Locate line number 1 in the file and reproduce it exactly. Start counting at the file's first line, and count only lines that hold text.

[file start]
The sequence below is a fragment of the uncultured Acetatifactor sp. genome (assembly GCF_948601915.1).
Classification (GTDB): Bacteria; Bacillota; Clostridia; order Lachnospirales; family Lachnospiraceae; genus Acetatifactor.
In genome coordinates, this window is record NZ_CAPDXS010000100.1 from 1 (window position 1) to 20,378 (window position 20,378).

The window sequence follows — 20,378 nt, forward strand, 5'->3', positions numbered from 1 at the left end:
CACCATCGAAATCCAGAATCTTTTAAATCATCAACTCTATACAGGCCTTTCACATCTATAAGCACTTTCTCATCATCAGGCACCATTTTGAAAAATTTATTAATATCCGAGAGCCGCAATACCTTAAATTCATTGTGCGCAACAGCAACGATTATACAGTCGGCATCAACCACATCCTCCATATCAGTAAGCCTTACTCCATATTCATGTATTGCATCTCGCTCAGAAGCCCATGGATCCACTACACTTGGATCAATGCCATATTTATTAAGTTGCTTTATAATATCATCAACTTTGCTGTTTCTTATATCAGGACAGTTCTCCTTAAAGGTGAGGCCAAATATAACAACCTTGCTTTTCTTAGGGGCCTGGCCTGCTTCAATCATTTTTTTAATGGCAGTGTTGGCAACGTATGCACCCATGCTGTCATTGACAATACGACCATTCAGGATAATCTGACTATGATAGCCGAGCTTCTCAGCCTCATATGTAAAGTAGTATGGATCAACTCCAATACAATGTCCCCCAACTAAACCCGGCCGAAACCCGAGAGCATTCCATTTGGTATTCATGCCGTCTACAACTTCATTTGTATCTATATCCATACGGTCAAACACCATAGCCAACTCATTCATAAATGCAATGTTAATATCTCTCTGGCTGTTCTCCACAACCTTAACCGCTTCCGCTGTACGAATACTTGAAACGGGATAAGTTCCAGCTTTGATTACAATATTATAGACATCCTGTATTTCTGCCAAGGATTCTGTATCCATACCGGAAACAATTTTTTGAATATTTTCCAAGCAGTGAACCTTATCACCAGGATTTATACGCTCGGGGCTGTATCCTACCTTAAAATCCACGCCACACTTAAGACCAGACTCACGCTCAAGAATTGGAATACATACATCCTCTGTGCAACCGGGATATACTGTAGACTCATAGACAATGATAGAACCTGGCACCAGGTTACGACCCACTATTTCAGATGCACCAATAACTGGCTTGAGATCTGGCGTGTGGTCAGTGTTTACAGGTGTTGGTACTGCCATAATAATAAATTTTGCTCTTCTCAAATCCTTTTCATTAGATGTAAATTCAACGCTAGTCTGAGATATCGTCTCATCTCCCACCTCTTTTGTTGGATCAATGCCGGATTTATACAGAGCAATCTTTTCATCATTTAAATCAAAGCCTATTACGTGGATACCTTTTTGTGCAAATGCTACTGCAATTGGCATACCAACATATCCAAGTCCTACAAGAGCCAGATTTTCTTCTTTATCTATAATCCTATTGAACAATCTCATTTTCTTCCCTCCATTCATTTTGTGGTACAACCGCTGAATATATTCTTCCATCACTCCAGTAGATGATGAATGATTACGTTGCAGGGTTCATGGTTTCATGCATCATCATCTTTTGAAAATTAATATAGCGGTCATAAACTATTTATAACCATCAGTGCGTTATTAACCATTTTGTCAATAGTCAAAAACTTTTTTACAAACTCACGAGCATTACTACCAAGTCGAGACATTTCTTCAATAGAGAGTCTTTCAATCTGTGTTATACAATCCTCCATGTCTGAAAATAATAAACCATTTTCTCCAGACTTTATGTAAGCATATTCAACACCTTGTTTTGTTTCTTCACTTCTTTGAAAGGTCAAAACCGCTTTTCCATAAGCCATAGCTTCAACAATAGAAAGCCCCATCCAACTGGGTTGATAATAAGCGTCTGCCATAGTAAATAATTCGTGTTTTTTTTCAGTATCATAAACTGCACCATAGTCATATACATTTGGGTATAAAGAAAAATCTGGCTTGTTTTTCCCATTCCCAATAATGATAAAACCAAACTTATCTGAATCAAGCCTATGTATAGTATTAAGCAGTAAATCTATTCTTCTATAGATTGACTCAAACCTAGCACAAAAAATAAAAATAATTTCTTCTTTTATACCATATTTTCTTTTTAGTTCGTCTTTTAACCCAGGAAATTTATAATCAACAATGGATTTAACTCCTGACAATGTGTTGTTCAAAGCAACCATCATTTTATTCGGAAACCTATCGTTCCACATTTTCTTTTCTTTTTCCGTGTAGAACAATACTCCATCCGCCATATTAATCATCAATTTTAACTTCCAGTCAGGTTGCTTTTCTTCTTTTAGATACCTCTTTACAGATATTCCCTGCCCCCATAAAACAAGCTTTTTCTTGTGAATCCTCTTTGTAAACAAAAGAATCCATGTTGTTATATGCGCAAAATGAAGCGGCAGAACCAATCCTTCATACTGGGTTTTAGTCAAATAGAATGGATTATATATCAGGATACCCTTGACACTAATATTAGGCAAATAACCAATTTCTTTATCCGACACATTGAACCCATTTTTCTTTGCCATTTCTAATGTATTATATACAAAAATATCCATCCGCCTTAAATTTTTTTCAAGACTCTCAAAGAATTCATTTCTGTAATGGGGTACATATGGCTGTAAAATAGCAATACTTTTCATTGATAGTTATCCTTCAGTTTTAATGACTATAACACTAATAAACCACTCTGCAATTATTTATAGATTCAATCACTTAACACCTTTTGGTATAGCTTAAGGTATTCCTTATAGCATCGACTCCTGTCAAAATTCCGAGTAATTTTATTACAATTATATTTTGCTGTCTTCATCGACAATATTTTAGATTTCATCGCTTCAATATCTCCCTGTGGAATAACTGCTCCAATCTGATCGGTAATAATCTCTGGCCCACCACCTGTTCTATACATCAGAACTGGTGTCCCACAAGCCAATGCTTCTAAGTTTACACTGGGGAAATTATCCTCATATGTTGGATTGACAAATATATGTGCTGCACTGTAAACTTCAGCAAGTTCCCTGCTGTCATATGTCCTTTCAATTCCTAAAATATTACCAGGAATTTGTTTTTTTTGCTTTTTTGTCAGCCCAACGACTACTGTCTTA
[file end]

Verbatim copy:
The sequence below is a fragment of the uncultured Acetatifactor sp. genome (assembly GCF_948601915.1).